forgot to ask: which version of clang? –  Massa Apr 11 '14 at 17:13
@Massa clang 3.3. Unfortunately, I don't have 3.4 yet. –  iavr Apr 11 '14 at 17:16

2 Answers 2


struct T1 {
  int x;

struct T2 : T1 {
  int y;

int main( int argc, char * argv[] ) {
  T2 t2;
  t2.x = 3;

  return t2.x;


~ clang blah.cc -o blah; ./blah; echo $?
~ clang blah.cc -std=c++11 -o blah; ./blah; echo $?

In short: defaults to public inheritance.

I spent a little more time on this to get it closer to the OPs code; this is what I put together (please forgive the typos; I'm using an airgapped machine to test this out):

template <class T>
struct base {
  T x;
  template <typename I> I blah( I i ) const { return i + x.k.y; }

template <class T>
struct derived_temp;
struct key { int y; };
using derived = derived_temp<key>;
template <>
struct derived_temp<key> : base <derived> {
  int z;
  key k;

int main( int argc, char * argv[] ) {
  derived d;

  d.x   = 1;
  d.k.y = 2;
  d.z   = 3;

  return 0;

Built with:

~ clang --version
clang version 3.4 (tags/RELEASE_34/final)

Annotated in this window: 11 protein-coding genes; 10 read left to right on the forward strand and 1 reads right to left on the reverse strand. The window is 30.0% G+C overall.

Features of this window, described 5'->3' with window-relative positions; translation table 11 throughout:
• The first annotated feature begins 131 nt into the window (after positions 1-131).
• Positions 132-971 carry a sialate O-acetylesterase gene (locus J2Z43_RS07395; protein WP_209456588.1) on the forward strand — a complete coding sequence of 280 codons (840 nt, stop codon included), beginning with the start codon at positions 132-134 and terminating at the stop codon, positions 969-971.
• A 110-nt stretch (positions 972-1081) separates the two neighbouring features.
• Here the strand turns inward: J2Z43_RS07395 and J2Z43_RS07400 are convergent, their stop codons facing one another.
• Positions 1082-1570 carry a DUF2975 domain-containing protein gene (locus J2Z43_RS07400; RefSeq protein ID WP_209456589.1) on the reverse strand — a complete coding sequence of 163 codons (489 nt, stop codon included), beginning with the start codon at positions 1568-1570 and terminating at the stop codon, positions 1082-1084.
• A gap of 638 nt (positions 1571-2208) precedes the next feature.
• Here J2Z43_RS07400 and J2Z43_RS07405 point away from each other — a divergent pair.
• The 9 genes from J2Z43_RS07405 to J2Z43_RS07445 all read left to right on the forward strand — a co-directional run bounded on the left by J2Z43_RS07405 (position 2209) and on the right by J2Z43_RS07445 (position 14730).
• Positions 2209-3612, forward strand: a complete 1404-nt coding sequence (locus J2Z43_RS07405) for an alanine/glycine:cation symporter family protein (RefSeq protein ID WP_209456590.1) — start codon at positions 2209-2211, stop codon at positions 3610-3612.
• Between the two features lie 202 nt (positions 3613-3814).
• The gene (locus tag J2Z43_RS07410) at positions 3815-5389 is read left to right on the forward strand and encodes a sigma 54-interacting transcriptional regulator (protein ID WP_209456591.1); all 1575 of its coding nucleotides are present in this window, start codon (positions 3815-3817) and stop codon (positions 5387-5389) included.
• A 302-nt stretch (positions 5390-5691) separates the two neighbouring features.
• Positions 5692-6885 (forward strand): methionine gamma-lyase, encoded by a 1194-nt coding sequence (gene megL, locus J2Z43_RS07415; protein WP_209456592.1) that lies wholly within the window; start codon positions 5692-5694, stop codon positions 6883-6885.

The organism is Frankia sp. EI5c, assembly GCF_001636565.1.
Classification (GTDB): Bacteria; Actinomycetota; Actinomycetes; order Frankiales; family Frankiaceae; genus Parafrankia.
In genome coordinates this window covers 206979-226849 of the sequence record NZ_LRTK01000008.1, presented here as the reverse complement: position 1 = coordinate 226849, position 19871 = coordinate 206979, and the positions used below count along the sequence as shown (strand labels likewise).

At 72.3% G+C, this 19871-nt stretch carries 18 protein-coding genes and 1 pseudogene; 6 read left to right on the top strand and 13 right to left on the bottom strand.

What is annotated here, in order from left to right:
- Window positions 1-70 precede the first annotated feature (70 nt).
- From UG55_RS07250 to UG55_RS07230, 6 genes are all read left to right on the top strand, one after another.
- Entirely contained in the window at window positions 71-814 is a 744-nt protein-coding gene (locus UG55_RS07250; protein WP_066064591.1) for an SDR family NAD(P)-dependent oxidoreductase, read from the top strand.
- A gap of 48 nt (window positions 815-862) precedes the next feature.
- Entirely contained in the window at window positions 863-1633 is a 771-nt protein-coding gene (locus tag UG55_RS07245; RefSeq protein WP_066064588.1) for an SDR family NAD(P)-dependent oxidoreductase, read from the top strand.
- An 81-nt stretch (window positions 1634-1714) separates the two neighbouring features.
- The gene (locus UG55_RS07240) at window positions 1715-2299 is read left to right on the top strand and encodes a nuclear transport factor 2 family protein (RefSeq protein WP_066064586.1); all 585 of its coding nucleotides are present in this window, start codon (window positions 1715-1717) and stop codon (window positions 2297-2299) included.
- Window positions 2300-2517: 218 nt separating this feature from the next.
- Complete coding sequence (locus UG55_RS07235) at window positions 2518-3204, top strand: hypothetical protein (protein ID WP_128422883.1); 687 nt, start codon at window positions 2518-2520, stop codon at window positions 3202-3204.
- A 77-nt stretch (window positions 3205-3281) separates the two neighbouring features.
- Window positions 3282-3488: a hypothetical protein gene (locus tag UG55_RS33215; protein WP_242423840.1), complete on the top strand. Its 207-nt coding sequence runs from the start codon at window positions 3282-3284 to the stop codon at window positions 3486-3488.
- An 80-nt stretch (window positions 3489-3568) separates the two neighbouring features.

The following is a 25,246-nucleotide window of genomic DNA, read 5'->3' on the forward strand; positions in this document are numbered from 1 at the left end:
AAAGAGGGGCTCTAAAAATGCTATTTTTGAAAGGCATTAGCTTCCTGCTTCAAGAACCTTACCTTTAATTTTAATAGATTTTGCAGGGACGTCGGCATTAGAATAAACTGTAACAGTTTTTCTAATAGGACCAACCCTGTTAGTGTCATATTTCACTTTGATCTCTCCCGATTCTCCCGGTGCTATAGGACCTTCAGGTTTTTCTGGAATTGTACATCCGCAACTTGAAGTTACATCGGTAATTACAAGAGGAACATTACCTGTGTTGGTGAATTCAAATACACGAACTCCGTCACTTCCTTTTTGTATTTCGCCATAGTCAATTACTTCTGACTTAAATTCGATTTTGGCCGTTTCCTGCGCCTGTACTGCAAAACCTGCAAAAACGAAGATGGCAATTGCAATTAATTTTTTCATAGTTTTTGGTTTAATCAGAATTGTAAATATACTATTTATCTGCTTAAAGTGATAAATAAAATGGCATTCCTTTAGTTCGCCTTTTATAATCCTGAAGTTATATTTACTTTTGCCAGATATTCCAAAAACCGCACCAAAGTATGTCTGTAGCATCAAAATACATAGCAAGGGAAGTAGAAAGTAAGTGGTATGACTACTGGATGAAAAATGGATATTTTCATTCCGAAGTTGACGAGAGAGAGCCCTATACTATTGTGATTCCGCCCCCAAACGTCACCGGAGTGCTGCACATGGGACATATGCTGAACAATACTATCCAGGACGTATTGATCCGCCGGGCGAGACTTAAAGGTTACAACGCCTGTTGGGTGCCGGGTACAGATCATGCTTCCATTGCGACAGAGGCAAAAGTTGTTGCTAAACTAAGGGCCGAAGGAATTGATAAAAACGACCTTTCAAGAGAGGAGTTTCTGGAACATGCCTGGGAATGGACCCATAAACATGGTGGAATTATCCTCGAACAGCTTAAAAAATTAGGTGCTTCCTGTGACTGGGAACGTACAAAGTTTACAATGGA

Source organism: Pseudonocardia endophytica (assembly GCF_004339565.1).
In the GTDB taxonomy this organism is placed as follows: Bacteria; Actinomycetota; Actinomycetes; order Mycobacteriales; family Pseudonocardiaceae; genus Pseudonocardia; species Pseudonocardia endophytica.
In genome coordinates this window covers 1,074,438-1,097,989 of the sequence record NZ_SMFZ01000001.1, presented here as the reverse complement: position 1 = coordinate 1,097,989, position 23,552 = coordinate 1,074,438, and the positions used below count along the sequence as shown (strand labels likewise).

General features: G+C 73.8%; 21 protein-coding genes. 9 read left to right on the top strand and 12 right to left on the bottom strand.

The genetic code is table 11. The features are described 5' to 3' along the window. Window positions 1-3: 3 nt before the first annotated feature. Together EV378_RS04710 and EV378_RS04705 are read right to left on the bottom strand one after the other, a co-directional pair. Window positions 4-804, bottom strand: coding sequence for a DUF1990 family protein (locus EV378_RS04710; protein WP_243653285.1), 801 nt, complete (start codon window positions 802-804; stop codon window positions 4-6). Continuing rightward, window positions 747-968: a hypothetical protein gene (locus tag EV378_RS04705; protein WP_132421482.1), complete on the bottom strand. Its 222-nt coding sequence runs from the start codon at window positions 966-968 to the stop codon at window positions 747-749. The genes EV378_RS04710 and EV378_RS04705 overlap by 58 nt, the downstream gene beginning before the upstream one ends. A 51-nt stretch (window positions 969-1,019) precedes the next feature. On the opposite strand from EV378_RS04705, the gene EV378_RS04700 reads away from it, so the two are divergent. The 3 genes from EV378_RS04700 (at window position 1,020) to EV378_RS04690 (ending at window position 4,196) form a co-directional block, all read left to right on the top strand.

Target: x86_64-unknown-linux-gnu
Thread model: posix
~ clang++ test.cc -o test -std=c++11

I get two basic errors (I'm not quoting the full thing since I'd have to manually type it all):

test.cc:3:5: error: field has incomplete type 'derived_temp<key>'
test.cc:21:5: error: no member named 'x' in 'derived_temp<key>'

As I stared at this, trying to understand both your motivation/intent as well as what the errors said, it occurs to me you're attempting to do circular inheritance to define things in a circular fashion that may not even be possible.

share|improve this answer
I've done all that already. Too bad it didn't help. –  iavr Apr 11 '14 at 17:15
and to clarify, I get the same errors I had originally when I build with clang 3.2 and 3.3. –  Brian Vandenberg Apr 11 '14 at 17:38
That's a problem with your own way of defining base. T is a derived type of base. So you can't just have a member of type T inside base. I don't do that of course. I only use T to static_cast the base object e.g. to T& as mentioned in comments above. –  iavr Apr 11 '14 at 17:58